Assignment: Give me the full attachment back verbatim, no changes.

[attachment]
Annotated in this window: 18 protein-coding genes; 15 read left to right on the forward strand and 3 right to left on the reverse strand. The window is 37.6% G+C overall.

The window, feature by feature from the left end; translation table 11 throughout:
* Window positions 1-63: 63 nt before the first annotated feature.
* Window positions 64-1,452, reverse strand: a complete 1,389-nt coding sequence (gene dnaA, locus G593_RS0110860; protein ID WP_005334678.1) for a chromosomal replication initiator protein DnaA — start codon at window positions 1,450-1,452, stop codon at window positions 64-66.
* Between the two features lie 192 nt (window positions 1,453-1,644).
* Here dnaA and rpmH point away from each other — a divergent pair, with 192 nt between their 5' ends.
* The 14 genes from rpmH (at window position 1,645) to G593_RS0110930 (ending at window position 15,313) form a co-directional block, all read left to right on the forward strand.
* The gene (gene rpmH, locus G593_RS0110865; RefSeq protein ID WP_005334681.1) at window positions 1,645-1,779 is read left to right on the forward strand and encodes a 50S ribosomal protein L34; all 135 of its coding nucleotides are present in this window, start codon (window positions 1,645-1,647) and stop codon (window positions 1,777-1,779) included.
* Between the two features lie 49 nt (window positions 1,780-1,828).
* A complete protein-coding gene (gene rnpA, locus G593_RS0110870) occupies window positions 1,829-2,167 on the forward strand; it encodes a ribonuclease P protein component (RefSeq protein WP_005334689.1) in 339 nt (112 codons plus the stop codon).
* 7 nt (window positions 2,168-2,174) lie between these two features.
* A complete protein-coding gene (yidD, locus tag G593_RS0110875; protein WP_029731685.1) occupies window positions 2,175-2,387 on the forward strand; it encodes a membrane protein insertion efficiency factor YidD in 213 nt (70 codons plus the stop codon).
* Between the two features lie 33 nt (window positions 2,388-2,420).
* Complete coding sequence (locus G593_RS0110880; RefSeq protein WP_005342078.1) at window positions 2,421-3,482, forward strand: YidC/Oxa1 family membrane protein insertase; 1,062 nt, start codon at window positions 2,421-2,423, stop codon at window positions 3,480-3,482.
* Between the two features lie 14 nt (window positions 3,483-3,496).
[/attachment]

Annotated in this window: 18 protein-coding genes; 15 read left to right on the forward strand and 3 right to left on the reverse strand. The window is 37.6% G+C overall.

The window, feature by feature from the left end; translation table 11 throughout:
* Window positions 1-63: 63 nt before the first annotated feature.
* Window positions 64-1,452, reverse strand: a complete 1,389-nt coding sequence (gene dnaA, locus G593_RS0110860; protein ID WP_005334678.1) for a chromosomal replication initiator protein DnaA — start codon at window positions 1,450-1,452, stop codon at window positions 64-66.
* Between the two features lie 192 nt (window positions 1,453-1,644).
* Here dnaA and rpmH point away from each other — a divergent pair, with 192 nt between their 5' ends.
* The 14 genes from rpmH (at window position 1,645) to G593_RS0110930 (ending at window position 15,313) form a co-directional block, all read left to right on the forward strand.
* The gene (gene rpmH, locus G593_RS0110865; RefSeq protein ID WP_005334681.1) at window positions 1,645-1,779 is read left to right on the forward strand and encodes a 50S ribosomal protein L34; all 135 of its coding nucleotides are present in this window, start codon (window positions 1,645-1,647) and stop codon (window positions 1,777-1,779) included.
* Between the two features lie 49 nt (window positions 1,780-1,828).
* A complete protein-coding gene (gene rnpA, locus G593_RS0110870) occupies window positions 1,829-2,167 on the forward strand; it encodes a ribonuclease P protein component (RefSeq protein WP_005334689.1) in 339 nt (112 codons plus the stop codon).
* 7 nt (window positions 2,168-2,174) lie between these two features.
* A complete protein-coding gene (yidD, locus tag G593_RS0110875; protein WP_029731685.1) occupies window positions 2,175-2,387 on the forward strand; it encodes a membrane protein insertion efficiency factor YidD in 213 nt (70 codons plus the stop codon).
* Between the two features lie 33 nt (window positions 2,388-2,420).
* Complete coding sequence (locus G593_RS0110880; RefSeq protein WP_005342078.1) at window positions 2,421-3,482, forward strand: YidC/Oxa1 family membrane protein insertase; 1,062 nt, start codon at window positions 2,421-2,423, stop codon at window positions 3,480-3,482.
* Between the two features lie 14 nt (window positions 3,483-3,496).